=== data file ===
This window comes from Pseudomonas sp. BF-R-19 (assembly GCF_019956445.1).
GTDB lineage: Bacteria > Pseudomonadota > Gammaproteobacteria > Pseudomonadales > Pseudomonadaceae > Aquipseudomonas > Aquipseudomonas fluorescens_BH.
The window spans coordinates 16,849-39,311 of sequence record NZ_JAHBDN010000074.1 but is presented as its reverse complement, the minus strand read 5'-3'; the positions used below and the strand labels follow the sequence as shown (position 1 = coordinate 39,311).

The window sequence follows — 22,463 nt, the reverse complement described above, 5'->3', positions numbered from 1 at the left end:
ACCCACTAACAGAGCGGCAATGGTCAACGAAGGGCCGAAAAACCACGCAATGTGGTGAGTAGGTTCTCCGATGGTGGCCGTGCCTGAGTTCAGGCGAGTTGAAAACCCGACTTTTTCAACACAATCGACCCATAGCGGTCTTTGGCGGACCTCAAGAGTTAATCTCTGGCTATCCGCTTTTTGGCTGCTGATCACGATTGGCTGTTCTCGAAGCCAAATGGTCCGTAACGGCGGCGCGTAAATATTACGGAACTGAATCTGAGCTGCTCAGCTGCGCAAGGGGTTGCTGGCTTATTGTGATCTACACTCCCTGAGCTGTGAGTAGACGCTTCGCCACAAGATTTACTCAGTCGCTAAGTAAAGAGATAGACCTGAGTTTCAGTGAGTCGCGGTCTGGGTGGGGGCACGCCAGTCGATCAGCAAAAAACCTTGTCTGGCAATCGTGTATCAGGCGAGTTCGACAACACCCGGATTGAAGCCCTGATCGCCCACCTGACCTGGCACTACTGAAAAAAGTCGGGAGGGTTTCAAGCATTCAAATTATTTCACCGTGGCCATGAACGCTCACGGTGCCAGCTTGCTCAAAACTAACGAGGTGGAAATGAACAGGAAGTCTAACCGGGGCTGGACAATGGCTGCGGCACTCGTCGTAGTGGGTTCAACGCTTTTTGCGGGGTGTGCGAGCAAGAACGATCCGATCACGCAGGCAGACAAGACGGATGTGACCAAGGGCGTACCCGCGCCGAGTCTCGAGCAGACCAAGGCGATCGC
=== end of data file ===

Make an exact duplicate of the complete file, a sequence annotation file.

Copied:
This window comes from Pseudomonas sp. BF-R-19 (assembly GCF_019956445.1).
GTDB lineage: Bacteria > Pseudomonadota > Gammaproteobacteria > Pseudomonadales > Pseudomonadaceae > Aquipseudomonas > Aquipseudomonas fluorescens_BH.
The window spans coordinates 16,849-39,311 of sequence record NZ_JAHBDN010000074.1 but is presented as its reverse complement, the minus strand read 5'-3'; the positions used below and the strand labels follow the sequence as shown (position 1 = coordinate 39,311).

The window sequence follows — 22,463 nt, the reverse complement described above, 5'->3', positions numbered from 1 at the left end:
ACCCACTAACAGAGCGGCAATGGTCAACGAAGGGCCGAAAAACCACGCAATGTGGTGAGTAGGTTCTCCGATGGTGGCCGTGCCTGAGTTCAGGCGAGTTGAAAACCCGACTTTTTCAACACAATCGACCCATAGCGGTCTTTGGCGGACCTCAAGAGTTAATCTCTGGCTATCCGCTTTTTGGCTGCTGATCACGATTGGCTGTTCTCGAAGCCAAATGGTCCGTAACGGCGGCGCGTAAATATTACGGAACTGAATCTGAGCTGCTCAGCTGCGCAAGGGGTTGCTGGCTTATTGTGATCTACACTCCCTGAGCTGTGAGTAGACGCTTCGCCACAAGATTTACTCAGTCGCTAAGTAAAGAGATAGACCTGAGTTTCAGTGAGTCGCGGTCTGGGTGGGGGCACGCCAGTCGATCAGCAAAAAACCTTGTCTGGCAATCGTGTATCAGGCGAGTTCGACAACACCCGGATTGAAGCCCTGATCGCCCACCTGACCTGGCACTACTGAAAAAAGTCGGGAGGGTTTCAAGCATTCAAATTATTTCACCGTGGCCATGAACGCTCACGGTGCCAGCTTGCTCAAAACTAACGAGGTGGAAATGAACAGGAAGTCTAACCGGGGCTGGACAATGGCTGCGGCACTCGTCGTAGTGGGTTCAACGCTTTTTGCGGGGTGTGCGAGCAAGAACGATCCGATCACGCAGGCAGACAAGACGGATGTGACCAAGGGCGTACCCGCGCCGAGTCTCGAGCAGACCAAGGCGATCGC